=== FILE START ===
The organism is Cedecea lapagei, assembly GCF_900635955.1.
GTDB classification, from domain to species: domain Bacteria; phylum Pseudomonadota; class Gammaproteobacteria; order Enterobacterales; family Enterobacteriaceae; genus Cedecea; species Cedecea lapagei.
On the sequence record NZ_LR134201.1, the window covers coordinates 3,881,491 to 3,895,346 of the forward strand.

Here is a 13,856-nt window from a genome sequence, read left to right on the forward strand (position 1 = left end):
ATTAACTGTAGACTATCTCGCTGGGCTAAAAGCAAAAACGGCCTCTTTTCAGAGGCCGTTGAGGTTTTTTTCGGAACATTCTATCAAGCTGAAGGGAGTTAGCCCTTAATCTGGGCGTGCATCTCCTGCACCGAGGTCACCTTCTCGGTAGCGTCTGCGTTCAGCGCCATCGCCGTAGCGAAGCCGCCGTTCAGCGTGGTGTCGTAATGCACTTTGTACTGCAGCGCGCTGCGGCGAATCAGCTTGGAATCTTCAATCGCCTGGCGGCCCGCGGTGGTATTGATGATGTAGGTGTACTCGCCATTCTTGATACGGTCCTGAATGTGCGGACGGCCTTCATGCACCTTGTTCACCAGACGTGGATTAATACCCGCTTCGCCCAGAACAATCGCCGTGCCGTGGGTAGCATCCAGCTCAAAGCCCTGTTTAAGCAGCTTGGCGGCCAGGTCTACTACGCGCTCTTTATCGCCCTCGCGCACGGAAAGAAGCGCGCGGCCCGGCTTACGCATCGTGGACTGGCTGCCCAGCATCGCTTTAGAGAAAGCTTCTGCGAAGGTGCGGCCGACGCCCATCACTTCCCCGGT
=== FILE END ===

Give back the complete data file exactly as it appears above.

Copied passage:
The organism is Cedecea lapagei, assembly GCF_900635955.1.
GTDB classification, from domain to species: domain Bacteria; phylum Pseudomonadota; class Gammaproteobacteria; order Enterobacterales; family Enterobacteriaceae; genus Cedecea; species Cedecea lapagei.
On the sequence record NZ_LR134201.1, the window covers coordinates 3,881,491 to 3,895,346 of the forward strand.

Here is a 13,856-nt window from a genome sequence, read left to right on the forward strand (position 1 = left end):
ATTAACTGTAGACTATCTCGCTGGGCTAAAAGCAAAAACGGCCTCTTTTCAGAGGCCGTTGAGGTTTTTTTCGGAACATTCTATCAAGCTGAAGGGAGTTAGCCCTTAATCTGGGCGTGCATCTCCTGCACCGAGGTCACCTTCTCGGTAGCGTCTGCGTTCAGCGCCATCGCCGTAGCGAAGCCGCCGTTCAGCGTGGTGTCGTAATGCACTTTGTACTGCAGCGCGCTGCGGCGAATCAGCTTGGAATCTTCAATCGCCTGGCGGCCCGCGGTGGTATTGATGATGTAGGTGTACTCGCCATTCTTGATACGGTCCTGAATGTGCGGACGGCCTTCATGCACCTTGTTCACCAGACGTGGATTAATACCCGCTTCGCCCAGAACAATCGCCGTGCCGTGGGTAGCATCCAGCTCAAAGCCCTGTTTAAGCAGCTTGGCGGCCAGGTCTACTACGCGCTCTTTATCGCCCTCGCGCACGGAAAGAAGCGCGCGGCCCGGCTTACGCATCGTGGACTGGCTGCCCAGCATCGCTTTAGAGAAAGCTTCTGCGAAGGTGCGGCCGACGCCCATCACTTCCCCGGT